This page explains the main functionalities of GSM networks, including mobile-originated and mobile-terminated voice calls, mobility, handover, SMS, and international roaming.
A call originating from a mobile device (MS) in the GSM network is routed through the core network to the destination party. To connect to the GSM network, an MS first connects to a radio network, which is in charge of handling messaging between devices and the core network. An MS is constantly communicating with the Base Station Subsystem of the radio network to send and receive signals. The steps to establishing a GSM voice call are illustrated below.
- to initiate a call, the MS sends a request for radio resource allocation to the BSS, which mediates further connection to the Mobile Switching Center (MSC). The BSS assigns the MS a channel with a given frequency and time slot, which constitutes the communication route between the MS and the BSS.
- once the MS confirms the established channel, the BSS can initiate the connection to the MSC.
- the next step once the MS has been connected to the network is to authenticate the subscriber. This can be done using the IMSI number stored in the SIM card, which allows the Authentication Center in the core network to verify the subscriber's identity. Once this has been done, the MS and the MSC can start communicating.
- in order to initiate the call setup, the MSC verifies that the requested service is allowed for the subscriber. This information is available in the Virtual Location Register, which maintains temporary subscriber data (location, preferences, allowed services). Once the VLR confirms the service requested by the originating MS, the MSC starts the call setup.
- for the call to take place, the MSC allocates a voice channel between the MSC and the BSS. The BSS notifies the MS about the change to voice mode, and the MS returns a confirmation message. The MSC routes the call to the dialed number. When the call is received in the PSTN, the MSC is notified that the called subscriber is being alerted, at which point the originating MS receives a ring notification.
To make sure the data sent over the radio network between the BSS and MS/MSC is secured, the MSC initiates a ciphering procedure which is transmitted to the BTS, which in turn forwards the message to the MS. The MS enables ciphering towards the BTS; as the BTS starts receiving ciphered data, it will start the ciphered transmission of information, finalizing the encryption procedure.
To disconnect the call by either party, a disconnect message is sent to the MSC, which releases the communication channels created with the PSTN and the BSS.
A terminating call (showed on the right side of the diagram above) in the GSM network is a call received on a mobile device. For an MT to be placed, it is necessary to locate the network to which the called subscriber is currently connected, and, once this is done, to route the call towards the destination MS.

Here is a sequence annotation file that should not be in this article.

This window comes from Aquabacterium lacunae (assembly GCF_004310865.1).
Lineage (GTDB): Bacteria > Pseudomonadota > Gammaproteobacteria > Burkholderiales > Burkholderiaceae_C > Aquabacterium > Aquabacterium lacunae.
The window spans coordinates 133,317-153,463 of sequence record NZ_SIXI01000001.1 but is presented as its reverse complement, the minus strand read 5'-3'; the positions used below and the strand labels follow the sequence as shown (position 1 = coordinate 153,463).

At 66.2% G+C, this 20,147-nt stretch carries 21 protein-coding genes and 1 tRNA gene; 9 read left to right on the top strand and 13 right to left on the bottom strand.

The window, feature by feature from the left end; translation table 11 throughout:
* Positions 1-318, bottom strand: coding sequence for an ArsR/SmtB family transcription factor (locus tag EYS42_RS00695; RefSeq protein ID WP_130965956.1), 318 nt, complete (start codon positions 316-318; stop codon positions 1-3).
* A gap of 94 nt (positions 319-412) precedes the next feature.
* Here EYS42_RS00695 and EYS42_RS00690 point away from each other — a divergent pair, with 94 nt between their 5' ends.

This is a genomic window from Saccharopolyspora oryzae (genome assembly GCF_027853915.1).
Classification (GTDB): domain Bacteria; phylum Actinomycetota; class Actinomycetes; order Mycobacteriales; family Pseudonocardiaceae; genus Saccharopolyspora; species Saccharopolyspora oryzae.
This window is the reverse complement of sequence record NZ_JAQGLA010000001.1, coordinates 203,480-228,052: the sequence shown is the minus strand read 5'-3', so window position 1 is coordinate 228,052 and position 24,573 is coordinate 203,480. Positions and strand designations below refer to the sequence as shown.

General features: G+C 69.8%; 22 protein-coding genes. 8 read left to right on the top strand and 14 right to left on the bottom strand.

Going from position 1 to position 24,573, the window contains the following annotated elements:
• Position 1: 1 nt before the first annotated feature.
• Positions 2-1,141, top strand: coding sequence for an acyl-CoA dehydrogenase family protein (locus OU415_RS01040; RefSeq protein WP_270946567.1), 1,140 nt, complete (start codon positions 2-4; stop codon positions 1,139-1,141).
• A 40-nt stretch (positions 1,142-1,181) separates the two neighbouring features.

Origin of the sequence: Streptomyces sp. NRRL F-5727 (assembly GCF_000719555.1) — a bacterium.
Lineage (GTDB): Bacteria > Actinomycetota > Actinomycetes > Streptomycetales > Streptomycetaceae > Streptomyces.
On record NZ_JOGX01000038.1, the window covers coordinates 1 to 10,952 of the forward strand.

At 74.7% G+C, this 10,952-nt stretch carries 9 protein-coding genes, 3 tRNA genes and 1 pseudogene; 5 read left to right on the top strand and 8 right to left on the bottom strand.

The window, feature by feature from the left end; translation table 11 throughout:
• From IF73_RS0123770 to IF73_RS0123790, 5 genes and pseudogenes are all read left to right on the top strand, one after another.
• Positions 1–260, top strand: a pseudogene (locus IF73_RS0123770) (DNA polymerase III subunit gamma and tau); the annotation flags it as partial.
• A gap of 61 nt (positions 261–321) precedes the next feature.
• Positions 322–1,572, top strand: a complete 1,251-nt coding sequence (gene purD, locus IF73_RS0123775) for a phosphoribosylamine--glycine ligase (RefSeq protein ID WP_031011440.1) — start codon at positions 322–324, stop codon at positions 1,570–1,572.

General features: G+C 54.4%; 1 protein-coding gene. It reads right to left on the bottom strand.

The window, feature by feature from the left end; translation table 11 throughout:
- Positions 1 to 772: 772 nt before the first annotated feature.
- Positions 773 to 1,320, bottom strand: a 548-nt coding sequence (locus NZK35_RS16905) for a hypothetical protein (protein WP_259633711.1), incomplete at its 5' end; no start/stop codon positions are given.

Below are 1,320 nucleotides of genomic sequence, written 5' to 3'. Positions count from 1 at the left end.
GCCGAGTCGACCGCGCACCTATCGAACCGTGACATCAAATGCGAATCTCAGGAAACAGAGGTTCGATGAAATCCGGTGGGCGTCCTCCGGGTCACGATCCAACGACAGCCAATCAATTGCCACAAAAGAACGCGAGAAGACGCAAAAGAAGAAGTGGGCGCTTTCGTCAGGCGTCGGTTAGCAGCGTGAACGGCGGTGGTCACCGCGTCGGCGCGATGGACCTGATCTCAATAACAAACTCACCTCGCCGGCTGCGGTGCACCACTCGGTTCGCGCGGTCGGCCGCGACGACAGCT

- when a call is placed from the PSTN towards a given phone number, the PSTN uses the information in the phone number (country and if available, operator) to locate gateway MSC leading to the MSC where the subscriber is registered.
- the GMSC can request information about the subscriber's core network and current location by interrogating the HLR (Home Location Register).
- the HLR constantly updates locations of the MS stored in the VLRs of the networks the MS visits. In the HLR, the subscriber MSISDN (phone number) is associated with the IMSI number of the SIM card, which was used to authenticate the subscriber in the visited network as they registered. Since authentication is communicated to the MSC, the HLR is aware of the visited MSC/VLR of the MS at a given time.
- In order for the GMSC to pass the call to the MSC, the HLR asks a temporary roaming phone number from the MSC (Mobile Station Roaming Number - MSRN).
- the MSRN is sent back from the HLR to the GMSC.
- the GMSC forward the call to the MSC using the assigned MSRN.
- having received the call, the MSC pages all the BSCs in the area that it serves.
- the BSC, in turn, page the BTSs assigned to them.
- the called MS responds to the paging from the BTS, asking to establish a radio channel to the BTS.
- the response is forwarded to the MSC, which, once notified, authenticates the MS and initiates the ciphering of the call using the same procedure as in MO calls.
- when the MSC sends back to the radio network the call confirmation message, the called MS starts to ring.
At the other end, the MSC notifies the GMSC, which notifies the PSTN that the destination number is being alerted.